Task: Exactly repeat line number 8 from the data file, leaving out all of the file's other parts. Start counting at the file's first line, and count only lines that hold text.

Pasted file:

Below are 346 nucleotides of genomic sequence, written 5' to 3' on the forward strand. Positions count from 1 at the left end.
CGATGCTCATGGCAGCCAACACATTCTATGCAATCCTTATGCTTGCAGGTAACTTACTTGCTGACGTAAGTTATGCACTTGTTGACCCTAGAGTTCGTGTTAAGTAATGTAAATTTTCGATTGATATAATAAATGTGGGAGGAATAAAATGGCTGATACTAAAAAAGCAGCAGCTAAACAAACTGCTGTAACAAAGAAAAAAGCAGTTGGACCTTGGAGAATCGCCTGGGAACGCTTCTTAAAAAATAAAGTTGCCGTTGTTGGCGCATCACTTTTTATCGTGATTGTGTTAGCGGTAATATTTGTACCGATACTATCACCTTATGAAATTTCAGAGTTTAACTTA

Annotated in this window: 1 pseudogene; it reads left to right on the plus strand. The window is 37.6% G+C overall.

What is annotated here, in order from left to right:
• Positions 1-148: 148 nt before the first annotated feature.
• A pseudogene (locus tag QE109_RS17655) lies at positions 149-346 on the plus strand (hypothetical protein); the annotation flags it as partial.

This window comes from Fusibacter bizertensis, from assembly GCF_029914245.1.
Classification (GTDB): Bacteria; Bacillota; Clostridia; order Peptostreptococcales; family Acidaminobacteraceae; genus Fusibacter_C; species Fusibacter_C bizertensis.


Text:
Classification (GTDB): Bacteria; Bacillota; Clostridia; order Peptostreptococcales; family Acidaminobacteraceae; genus Fusibacter_C; species Fusibacter_C bizertensis.